At the end of April, there were nearly 7,400 exchange-traded products (ETPs), including exchange-traded funds (ETFs), listed around the world with a combined $4.969 trillion in assets under management.
In new research released earlier this week, BlackRock, Inc. (BLK), the world's largest asset manager, highlights several factors that could push global ETF assets beyond $12 trillion by the end of 2023. BlackRock is the parent company of iShares, the world's largest ETF sponsor. The research suggests that global ETF assets will ascend to $6 trillion by the end of 2019 and $7 trillion by the end of the following year before reaching $8.5 trillion at the end of 2021.
Should those forecasts prove accurate, that would continue a stunning growth trend for ETFs, which started this century with just $100 billion in a combined assets under management, according to BlackRock data. For the 10-year period ended April 30, 2018, the compound annual growth rate (CAGR) for global ETF assets was close to 19%. (See also: ETF Growth Spurt Will Continue.)
"ETF growth is often attributed solely to the strong performance of simple stock indexes relative to legacy active managers since the financial crisis," said BlackRock. "This view wrongly implies that investors have abandoned their attempts to beat the market and that future ETF growth is contingent on lackluster stock picking."
The asset manager notes that one major catalyst for ETF growth is the increasing importance of asset allocation over individual security selection. ETFs have become favored asset allocation tools because many are liquid, feature low expense ratios and offer investors exposure to myriad asset classes, including some that were previously expensive or hard to access.
Institutional investors are expected to drive ETF asset growth on multiple fronts. "Global institutions such as insurance companies, pension funds, asset managers and endowments increasingly use ETFs as tools for tactical investing in addition to long-term investment vehicles," said BlackRock. "About one-third of U.S. institutional investors surveyed in 2017 plan to increase ETF allocations over the next year. A separate Europe-focused survey found that 40% of institutions plan to increase their ETF allocations over the same period."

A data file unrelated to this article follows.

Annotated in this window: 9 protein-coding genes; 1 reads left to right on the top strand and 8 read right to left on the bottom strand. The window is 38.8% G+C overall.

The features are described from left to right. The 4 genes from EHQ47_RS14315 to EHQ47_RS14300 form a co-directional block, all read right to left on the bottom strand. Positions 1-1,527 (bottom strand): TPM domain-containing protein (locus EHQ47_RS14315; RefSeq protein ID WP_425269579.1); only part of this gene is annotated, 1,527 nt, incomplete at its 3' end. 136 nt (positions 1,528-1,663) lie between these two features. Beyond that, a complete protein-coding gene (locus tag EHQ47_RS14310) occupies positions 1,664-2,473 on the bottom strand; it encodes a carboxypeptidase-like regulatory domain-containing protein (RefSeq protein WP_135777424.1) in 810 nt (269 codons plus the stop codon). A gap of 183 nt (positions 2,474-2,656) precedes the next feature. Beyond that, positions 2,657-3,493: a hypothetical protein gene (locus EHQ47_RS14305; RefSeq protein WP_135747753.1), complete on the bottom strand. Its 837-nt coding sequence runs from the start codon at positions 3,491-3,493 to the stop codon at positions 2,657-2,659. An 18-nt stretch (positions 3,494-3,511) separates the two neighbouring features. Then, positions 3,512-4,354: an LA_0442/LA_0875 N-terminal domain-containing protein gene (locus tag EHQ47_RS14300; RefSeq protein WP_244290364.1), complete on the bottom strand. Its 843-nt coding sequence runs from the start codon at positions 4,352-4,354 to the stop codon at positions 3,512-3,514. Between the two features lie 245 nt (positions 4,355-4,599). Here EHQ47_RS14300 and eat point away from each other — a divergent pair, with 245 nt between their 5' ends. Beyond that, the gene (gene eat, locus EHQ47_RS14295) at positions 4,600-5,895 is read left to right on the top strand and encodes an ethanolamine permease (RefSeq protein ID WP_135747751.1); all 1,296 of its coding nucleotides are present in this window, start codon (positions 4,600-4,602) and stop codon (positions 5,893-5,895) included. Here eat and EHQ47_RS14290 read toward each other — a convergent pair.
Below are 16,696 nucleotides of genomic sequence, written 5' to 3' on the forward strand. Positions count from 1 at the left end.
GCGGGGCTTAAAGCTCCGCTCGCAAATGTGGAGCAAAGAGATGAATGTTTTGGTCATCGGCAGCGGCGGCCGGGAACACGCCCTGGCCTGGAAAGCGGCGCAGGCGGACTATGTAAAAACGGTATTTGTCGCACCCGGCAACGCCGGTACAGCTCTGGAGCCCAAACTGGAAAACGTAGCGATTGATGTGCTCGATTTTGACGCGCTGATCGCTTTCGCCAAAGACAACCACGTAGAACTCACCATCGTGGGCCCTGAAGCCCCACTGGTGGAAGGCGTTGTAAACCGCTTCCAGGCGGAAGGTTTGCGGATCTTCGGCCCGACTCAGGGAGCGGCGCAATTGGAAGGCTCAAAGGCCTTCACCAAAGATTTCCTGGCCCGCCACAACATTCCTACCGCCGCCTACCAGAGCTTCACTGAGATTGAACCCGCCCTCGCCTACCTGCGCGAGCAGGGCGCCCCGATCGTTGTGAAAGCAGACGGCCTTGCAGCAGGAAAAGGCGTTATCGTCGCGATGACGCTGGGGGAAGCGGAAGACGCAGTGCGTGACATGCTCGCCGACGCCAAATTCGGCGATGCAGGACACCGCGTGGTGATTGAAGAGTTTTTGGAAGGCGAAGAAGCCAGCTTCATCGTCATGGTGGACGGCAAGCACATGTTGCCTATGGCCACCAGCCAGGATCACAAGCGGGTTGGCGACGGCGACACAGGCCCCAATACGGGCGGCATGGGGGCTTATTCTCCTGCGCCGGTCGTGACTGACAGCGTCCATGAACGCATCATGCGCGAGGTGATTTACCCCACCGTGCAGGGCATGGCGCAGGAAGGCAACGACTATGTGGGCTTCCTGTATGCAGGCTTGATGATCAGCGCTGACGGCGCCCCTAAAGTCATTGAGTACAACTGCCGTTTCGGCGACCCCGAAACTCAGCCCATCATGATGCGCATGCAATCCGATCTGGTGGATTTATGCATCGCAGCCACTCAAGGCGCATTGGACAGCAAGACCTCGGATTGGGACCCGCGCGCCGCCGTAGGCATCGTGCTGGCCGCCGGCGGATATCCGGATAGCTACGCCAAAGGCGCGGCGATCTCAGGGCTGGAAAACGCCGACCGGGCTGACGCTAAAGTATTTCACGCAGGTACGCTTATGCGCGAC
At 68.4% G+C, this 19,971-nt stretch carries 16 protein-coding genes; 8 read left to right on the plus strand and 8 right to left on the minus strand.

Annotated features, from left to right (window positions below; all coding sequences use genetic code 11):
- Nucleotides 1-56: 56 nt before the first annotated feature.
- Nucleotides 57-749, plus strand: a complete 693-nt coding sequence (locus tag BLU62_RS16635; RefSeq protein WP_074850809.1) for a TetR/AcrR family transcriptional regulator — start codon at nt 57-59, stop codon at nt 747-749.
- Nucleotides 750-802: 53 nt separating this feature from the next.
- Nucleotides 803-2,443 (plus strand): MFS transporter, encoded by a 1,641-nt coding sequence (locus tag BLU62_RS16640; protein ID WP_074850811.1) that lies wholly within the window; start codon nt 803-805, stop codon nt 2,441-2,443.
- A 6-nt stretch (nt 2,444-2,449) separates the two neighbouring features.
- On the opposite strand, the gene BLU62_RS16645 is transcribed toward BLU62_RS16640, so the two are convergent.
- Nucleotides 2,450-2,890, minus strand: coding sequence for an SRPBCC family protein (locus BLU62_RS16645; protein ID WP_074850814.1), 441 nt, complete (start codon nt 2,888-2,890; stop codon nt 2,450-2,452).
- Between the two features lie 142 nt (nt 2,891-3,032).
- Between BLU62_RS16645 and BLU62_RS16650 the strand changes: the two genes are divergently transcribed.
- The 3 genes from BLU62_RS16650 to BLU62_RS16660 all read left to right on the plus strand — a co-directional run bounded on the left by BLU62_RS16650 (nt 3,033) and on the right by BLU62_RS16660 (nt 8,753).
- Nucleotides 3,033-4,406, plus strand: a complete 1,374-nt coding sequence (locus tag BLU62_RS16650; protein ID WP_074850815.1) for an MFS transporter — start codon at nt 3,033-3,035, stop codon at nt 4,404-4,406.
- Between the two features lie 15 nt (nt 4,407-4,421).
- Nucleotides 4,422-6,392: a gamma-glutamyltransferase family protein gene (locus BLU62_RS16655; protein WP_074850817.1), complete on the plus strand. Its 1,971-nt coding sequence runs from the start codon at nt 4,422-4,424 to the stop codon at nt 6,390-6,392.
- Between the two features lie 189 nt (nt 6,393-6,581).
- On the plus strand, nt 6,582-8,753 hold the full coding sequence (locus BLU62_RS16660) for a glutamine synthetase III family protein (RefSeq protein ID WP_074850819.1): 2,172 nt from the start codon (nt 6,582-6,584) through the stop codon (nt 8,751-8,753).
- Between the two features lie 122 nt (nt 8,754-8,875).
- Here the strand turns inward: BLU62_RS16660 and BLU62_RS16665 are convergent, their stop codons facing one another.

Factor-based, or smart beta, strategies are also expected to help ETFs continue pilfering assets from actively managed mutual funds. "Some factors, such as value, trace their roots back to the 1920s. ETFs in recent years have broadened access to other rewarded factors, including momentum, quality, size and low volatility," according to BlackRock. (For more, see: Survey Confirms Smart Beta Growth Trajectory.)
As has been widely documented, low fees are a pivotal factor behind investors abandoning pricier active funds for index funds and ETFs. While fees are falling across the fund universe, passive ETFs and index funds are significantly less expensive than their active rivals.
"Money flows illustrate a decade-long rotation away from active mutual funds into ETFs, primarily in U.S. equities: About $930 billion exited actively managed U.S. equity funds from 2009 through 2017, while about $848 billion moved into comparable ETFs over the same period," said BlackRock. Last year, only one of the top 10 ETFs in terms of new assets added had an expense ratio of 0.20% or higher. Year to date, that number is also one. (For additional reading, check out: Minimizing ETF Fees.)